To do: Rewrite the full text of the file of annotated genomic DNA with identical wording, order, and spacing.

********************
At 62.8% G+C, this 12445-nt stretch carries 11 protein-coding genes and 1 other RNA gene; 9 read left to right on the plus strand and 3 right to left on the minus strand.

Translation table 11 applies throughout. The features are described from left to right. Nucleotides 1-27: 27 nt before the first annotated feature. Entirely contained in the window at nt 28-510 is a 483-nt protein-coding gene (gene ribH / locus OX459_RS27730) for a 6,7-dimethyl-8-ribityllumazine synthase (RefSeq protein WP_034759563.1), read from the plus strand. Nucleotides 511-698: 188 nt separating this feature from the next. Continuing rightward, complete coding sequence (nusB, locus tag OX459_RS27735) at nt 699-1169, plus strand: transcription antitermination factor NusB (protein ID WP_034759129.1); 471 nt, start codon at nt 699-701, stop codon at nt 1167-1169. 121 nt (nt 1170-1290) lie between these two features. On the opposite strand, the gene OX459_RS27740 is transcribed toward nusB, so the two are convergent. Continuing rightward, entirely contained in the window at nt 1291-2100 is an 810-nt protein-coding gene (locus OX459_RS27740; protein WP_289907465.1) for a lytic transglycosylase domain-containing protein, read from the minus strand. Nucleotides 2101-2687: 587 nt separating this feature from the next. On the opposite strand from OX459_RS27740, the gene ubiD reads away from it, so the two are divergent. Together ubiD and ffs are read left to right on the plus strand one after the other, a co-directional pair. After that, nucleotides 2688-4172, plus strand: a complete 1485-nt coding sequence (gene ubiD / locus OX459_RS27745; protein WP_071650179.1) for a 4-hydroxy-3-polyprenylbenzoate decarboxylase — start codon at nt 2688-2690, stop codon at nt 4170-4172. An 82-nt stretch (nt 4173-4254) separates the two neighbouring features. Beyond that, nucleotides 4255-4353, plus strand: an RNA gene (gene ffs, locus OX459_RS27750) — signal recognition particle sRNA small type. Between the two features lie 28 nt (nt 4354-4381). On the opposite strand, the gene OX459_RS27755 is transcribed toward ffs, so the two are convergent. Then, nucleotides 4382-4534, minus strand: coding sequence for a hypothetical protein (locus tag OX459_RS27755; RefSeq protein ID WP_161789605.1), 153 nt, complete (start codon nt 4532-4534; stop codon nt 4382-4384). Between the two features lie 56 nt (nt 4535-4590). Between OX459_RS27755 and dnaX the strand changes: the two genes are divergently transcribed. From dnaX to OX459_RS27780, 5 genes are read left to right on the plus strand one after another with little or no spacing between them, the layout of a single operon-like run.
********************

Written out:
At 62.8% G+C, this 12445-nt stretch carries 11 protein-coding genes and 1 other RNA gene; 9 read left to right on the plus strand and 3 right to left on the minus strand.

Translation table 11 applies throughout. The features are described from left to right. Nucleotides 1-27: 27 nt before the first annotated feature. Entirely contained in the window at nt 28-510 is a 483-nt protein-coding gene (gene ribH / locus OX459_RS27730) for a 6,7-dimethyl-8-ribityllumazine synthase (RefSeq protein WP_034759563.1), read from the plus strand. Nucleotides 511-698: 188 nt separating this feature from the next. Continuing rightward, complete coding sequence (nusB, locus tag OX459_RS27735) at nt 699-1169, plus strand: transcription antitermination factor NusB (protein ID WP_034759129.1); 471 nt, start codon at nt 699-701, stop codon at nt 1167-1169. 121 nt (nt 1170-1290) lie between these two features. On the opposite strand, the gene OX459_RS27740 is transcribed toward nusB, so the two are convergent. Continuing rightward, entirely contained in the window at nt 1291-2100 is an 810-nt protein-coding gene (locus OX459_RS27740; protein WP_289907465.1) for a lytic transglycosylase domain-containing protein, read from the minus strand. Nucleotides 2101-2687: 587 nt separating this feature from the next. On the opposite strand from OX459_RS27740, the gene ubiD reads away from it, so the two are divergent. Together ubiD and ffs are read left to right on the plus strand one after the other, a co-directional pair. After that, nucleotides 2688-4172, plus strand: a complete 1485-nt coding sequence (gene ubiD / locus OX459_RS27745; protein WP_071650179.1) for a 4-hydroxy-3-polyprenylbenzoate decarboxylase — start codon at nt 2688-2690, stop codon at nt 4170-4172. An 82-nt stretch (nt 4173-4254) separates the two neighbouring features. Beyond that, nucleotides 4255-4353, plus strand: an RNA gene (gene ffs, locus OX459_RS27750) — signal recognition particle sRNA small type. Between the two features lie 28 nt (nt 4354-4381). On the opposite strand, the gene OX459_RS27755 is transcribed toward ffs, so the two are convergent. Then, nucleotides 4382-4534, minus strand: coding sequence for a hypothetical protein (locus tag OX459_RS27755; RefSeq protein ID WP_161789605.1), 153 nt, complete (start codon nt 4532-4534; stop codon nt 4382-4384). Between the two features lie 56 nt (nt 4535-4590). Between OX459_RS27755 and dnaX the strand changes: the two genes are divergently transcribed. From dnaX to OX459_RS27780, 5 genes are read left to right on the plus strand one after another with little or no spacing between them, the layout of a single operon-like run.